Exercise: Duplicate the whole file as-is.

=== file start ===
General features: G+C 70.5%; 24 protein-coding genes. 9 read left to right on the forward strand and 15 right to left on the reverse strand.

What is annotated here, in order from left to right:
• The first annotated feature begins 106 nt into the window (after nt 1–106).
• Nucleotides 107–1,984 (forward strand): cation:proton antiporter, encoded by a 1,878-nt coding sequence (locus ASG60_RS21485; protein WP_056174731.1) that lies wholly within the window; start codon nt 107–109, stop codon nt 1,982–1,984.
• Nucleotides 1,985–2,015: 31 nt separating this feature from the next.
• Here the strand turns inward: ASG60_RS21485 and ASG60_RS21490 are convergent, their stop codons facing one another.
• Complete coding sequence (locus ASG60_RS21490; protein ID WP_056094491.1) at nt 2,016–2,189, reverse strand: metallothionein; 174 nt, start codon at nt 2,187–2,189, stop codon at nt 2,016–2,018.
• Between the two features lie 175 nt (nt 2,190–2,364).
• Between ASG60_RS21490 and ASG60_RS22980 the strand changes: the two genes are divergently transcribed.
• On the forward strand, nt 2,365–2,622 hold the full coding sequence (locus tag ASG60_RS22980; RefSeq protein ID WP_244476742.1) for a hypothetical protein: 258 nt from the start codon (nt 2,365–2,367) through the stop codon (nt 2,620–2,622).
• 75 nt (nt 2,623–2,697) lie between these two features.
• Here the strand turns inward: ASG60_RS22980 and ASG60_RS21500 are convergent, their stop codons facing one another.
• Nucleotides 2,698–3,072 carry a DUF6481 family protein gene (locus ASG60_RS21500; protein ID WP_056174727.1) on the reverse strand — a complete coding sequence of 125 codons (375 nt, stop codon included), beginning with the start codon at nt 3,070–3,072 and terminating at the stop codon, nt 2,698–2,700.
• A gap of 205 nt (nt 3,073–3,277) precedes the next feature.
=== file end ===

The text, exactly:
General features: G+C 70.5%; 24 protein-coding genes. 9 read left to right on the forward strand and 15 right to left on the reverse strand.

What is annotated here, in order from left to right:
• The first annotated feature begins 106 nt into the window (after nt 1–106).
• Nucleotides 107–1,984 (forward strand): cation:proton antiporter, encoded by a 1,878-nt coding sequence (locus ASG60_RS21485; protein WP_056174731.1) that lies wholly within the window; start codon nt 107–109, stop codon nt 1,982–1,984.
• Nucleotides 1,985–2,015: 31 nt separating this feature from the next.
• Here the strand turns inward: ASG60_RS21485 and ASG60_RS21490 are convergent, their stop codons facing one another.
• Complete coding sequence (locus ASG60_RS21490; protein ID WP_056094491.1) at nt 2,016–2,189, reverse strand: metallothionein; 174 nt, start codon at nt 2,187–2,189, stop codon at nt 2,016–2,018.
• Between the two features lie 175 nt (nt 2,190–2,364).
• Between ASG60_RS21490 and ASG60_RS22980 the strand changes: the two genes are divergently transcribed.
• On the forward strand, nt 2,365–2,622 hold the full coding sequence (locus tag ASG60_RS22980; RefSeq protein ID WP_244476742.1) for a hypothetical protein: 258 nt from the start codon (nt 2,365–2,367) through the stop codon (nt 2,620–2,622).
• 75 nt (nt 2,623–2,697) lie between these two features.
• Here the strand turns inward: ASG60_RS22980 and ASG60_RS21500 are convergent, their stop codons facing one another.
• Nucleotides 2,698–3,072 carry a DUF6481 family protein gene (locus ASG60_RS21500; protein ID WP_056174727.1) on the reverse strand — a complete coding sequence of 125 codons (375 nt, stop codon included), beginning with the start codon at nt 3,070–3,072 and terminating at the stop codon, nt 2,698–2,700.
• A gap of 205 nt (nt 3,073–3,277) precedes the next feature.